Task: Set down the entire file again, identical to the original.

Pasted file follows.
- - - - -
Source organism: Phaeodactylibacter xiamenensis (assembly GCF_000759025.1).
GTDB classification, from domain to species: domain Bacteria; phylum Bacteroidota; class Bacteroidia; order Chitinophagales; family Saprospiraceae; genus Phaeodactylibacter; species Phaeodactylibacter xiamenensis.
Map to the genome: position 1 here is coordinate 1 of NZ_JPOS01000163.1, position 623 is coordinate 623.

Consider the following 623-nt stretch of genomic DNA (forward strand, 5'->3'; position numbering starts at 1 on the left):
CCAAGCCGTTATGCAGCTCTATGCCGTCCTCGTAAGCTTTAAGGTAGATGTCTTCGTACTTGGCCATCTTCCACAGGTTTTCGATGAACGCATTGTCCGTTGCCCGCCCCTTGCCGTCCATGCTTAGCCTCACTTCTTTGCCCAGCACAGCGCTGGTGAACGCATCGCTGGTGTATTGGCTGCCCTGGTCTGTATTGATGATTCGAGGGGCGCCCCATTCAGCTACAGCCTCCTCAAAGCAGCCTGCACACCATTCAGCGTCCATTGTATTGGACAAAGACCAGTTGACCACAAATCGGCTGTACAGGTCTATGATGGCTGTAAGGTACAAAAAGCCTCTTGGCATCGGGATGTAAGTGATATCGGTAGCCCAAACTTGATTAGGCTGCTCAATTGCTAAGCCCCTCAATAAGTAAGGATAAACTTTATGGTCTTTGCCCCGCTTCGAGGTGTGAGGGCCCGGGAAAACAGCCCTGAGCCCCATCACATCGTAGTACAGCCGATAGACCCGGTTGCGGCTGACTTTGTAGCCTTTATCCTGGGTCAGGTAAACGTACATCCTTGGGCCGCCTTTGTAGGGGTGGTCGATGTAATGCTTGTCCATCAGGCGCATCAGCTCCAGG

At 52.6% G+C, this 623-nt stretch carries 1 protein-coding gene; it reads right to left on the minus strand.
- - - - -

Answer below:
Source organism: Phaeodactylibacter xiamenensis (assembly GCF_000759025.1).
GTDB classification, from domain to species: domain Bacteria; phylum Bacteroidota; class Bacteroidia; order Chitinophagales; family Saprospiraceae; genus Phaeodactylibacter; species Phaeodactylibacter xiamenensis.
Map to the genome: position 1 here is coordinate 1 of NZ_JPOS01000163.1, position 623 is coordinate 623.

Consider the following 623-nt stretch of genomic DNA (forward strand, 5'->3'; position numbering starts at 1 on the left):
CCAAGCCGTTATGCAGCTCTATGCCGTCCTCGTAAGCTTTAAGGTAGATGTCTTCGTACTTGGCCATCTTCCACAGGTTTTCGATGAACGCATTGTCCGTTGCCCGCCCCTTGCCGTCCATGCTTAGCCTCACTTCTTTGCCCAGCACAGCGCTGGTGAACGCATCGCTGGTGTATTGGCTGCCCTGGTCTGTATTGATGATTCGAGGGGCGCCCCATTCAGCTACAGCCTCCTCAAAGCAGCCTGCACACCATTCAGCGTCCATTGTATTGGACAAAGACCAGTTGACCACAAATCGGCTGTACAGGTCTATGATGGCTGTAAGGTACAAAAAGCCTCTTGGCATCGGGATGTAAGTGATATCGGTAGCCCAAACTTGATTAGGCTGCTCAATTGCTAAGCCCCTCAATAAGTAAGGATAAACTTTATGGTCTTTGCCCCGCTTCGAGGTGTGAGGGCCCGGGAAAACAGCCCTGAGCCCCATCACATCGTAGTACAGCCGATAGACCCGGTTGCGGCTGACTTTGTAGCCTTTATCCTGGGTCAGGTAAACGTACATCCTTGGGCCGCCTTTGTAGGGGTGGTCGATGTAATGCTTGTCCATCAGGCGCATCAGCTCCAGG

At 52.6% G+C, this 623-nt stretch carries 1 protein-coding gene; it reads right to left on the minus strand.